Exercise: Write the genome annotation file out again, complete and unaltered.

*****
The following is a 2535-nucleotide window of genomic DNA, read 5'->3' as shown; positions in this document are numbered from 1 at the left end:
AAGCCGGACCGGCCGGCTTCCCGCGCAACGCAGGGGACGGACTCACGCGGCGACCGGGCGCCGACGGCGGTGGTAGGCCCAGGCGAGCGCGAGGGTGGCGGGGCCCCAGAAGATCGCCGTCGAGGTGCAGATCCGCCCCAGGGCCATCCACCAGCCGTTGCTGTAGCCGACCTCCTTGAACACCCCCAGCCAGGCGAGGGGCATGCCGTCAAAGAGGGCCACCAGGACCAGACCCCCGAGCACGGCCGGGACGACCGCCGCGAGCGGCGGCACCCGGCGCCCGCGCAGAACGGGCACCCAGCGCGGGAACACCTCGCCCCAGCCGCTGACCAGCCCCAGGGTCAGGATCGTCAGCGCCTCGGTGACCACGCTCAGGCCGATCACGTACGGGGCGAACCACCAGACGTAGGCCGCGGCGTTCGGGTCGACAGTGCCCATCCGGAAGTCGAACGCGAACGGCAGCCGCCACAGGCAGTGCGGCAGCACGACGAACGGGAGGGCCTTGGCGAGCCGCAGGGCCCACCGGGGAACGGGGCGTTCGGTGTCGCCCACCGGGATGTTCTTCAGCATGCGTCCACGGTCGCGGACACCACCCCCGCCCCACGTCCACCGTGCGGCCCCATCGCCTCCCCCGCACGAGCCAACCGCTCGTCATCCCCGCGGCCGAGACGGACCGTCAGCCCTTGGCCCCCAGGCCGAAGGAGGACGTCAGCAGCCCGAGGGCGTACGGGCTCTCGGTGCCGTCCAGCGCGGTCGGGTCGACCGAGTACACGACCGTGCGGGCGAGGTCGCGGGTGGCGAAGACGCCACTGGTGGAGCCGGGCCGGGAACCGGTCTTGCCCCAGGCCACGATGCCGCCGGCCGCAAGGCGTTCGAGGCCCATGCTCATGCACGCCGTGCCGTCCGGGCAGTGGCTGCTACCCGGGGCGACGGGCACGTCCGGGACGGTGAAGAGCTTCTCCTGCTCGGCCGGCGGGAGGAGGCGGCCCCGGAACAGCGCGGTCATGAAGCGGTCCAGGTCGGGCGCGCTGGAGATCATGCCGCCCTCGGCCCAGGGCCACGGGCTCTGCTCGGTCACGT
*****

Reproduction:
The following is a 2535-nucleotide window of genomic DNA, read 5'->3' as shown; positions in this document are numbered from 1 at the left end:
AAGCCGGACCGGCCGGCTTCCCGCGCAACGCAGGGGACGGACTCACGCGGCGACCGGGCGCCGACGGCGGTGGTAGGCCCAGGCGAGCGCGAGGGTGGCGGGGCCCCAGAAGATCGCCGTCGAGGTGCAGATCCGCCCCAGGGCCATCCACCAGCCGTTGCTGTAGCCGACCTCCTTGAACACCCCCAGCCAGGCGAGGGGCATGCCGTCAAAGAGGGCCACCAGGACCAGACCCCCGAGCACGGCCGGGACGACCGCCGCGAGCGGCGGCACCCGGCGCCCGCGCAGAACGGGCACCCAGCGCGGGAACACCTCGCCCCAGCCGCTGACCAGCCCCAGGGTCAGGATCGTCAGCGCCTCGGTGACCACGCTCAGGCCGATCACGTACGGGGCGAACCACCAGACGTAGGCCGCGGCGTTCGGGTCGACAGTGCCCATCCGGAAGTCGAACGCGAACGGCAGCCGCCACAGGCAGTGCGGCAGCACGACGAACGGGAGGGCCTTGGCGAGCCGCAGGGCCCACCGGGGAACGGGGCGTTCGGTGTCGCCCACCGGGATGTTCTTCAGCATGCGTCCACGGTCGCGGACACCACCCCCGCCCCACGTCCACCGTGCGGCCCCATCGCCTCCCCCGCACGAGCCAACCGCTCGTCATCCCCGCGGCCGAGACGGACCGTCAGCCCTTGGCCCCCAGGCCGAAGGAGGACGTCAGCAGCCCGAGGGCGTACGGGCTCTCGGTGCCGTCCAGCGCGGTCGGGTCGACCGAGTACACGACCGTGCGGGCGAGGTCGCGGGTGGCGAAGACGCCACTGGTGGAGCCGGGCCGGGAACCGGTCTTGCCCCAGGCCACGATGCCGCCGGCCGCAAGGCGTTCGAGGCCCATGCTCATGCACGCCGTGCCGTCCGGGCAGTGGCTGCTACCCGGGGCGACGGGCACGTCCGGGACGGTGAAGAGCTTCTCCTGCTCGGCCGGCGGGAGGAGGCGGCCCCGGAACAGCGCGGTCATGAAGCGGTCCAGGTCGGGCGCGCTGGAGATCATGCCGCCCTCGGCCCAGGGCCACGGGCTCTGCTCGGTCACGT